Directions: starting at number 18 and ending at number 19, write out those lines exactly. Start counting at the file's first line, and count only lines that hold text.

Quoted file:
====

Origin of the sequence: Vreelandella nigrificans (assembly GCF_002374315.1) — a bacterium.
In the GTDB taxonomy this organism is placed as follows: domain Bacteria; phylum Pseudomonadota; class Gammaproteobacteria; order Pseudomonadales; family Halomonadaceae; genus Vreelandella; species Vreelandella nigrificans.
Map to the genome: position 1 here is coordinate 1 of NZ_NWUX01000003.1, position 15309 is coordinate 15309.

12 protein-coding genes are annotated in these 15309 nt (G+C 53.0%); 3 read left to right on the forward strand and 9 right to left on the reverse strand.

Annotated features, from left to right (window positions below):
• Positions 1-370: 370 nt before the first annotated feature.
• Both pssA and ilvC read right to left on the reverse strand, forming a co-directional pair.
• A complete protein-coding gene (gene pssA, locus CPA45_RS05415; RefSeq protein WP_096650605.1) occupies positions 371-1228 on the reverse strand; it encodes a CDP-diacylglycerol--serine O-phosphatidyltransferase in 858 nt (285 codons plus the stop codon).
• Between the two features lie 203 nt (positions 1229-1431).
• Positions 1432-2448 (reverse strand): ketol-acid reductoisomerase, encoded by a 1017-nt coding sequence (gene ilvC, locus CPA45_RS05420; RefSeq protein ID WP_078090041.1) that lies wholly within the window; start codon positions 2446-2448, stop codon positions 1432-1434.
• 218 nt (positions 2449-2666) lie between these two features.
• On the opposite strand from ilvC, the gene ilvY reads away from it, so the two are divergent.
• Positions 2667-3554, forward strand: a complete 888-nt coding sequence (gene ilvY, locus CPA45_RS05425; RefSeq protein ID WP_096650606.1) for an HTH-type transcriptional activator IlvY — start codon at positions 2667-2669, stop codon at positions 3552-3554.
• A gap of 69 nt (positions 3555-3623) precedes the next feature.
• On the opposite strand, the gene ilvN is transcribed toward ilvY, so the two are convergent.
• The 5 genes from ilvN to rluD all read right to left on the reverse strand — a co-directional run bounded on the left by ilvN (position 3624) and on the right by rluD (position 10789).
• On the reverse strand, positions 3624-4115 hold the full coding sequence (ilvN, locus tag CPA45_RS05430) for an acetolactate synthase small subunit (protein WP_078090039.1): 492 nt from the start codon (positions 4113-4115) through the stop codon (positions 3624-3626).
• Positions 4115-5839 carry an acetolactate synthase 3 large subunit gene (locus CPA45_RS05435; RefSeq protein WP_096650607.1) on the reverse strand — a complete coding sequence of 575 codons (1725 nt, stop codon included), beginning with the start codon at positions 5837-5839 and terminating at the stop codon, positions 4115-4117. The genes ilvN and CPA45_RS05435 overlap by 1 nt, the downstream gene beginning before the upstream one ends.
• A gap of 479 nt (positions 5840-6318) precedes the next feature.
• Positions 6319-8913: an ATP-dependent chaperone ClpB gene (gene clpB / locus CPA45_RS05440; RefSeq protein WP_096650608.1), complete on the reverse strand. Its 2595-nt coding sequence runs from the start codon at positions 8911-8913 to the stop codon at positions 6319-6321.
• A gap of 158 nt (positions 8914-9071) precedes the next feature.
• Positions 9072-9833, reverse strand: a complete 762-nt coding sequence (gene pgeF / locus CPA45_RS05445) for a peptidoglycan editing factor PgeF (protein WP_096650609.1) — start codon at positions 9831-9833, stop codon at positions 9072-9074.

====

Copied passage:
• Positions 4115-5839 carry an acetolactate synthase 3 large subunit gene (locus CPA45_RS05435; RefSeq protein WP_096650607.1) on the reverse strand — a complete coding sequence of 575 codons (1725 nt, stop codon included), beginning with the start codon at positions 5837-5839 and terminating at the stop codon, positions 4115-4117. The genes ilvN and CPA45_RS05435 overlap by 1 nt, the downstream gene beginning before the upstream one ends.
• A gap of 479 nt (positions 5840-6318) precedes the next feature.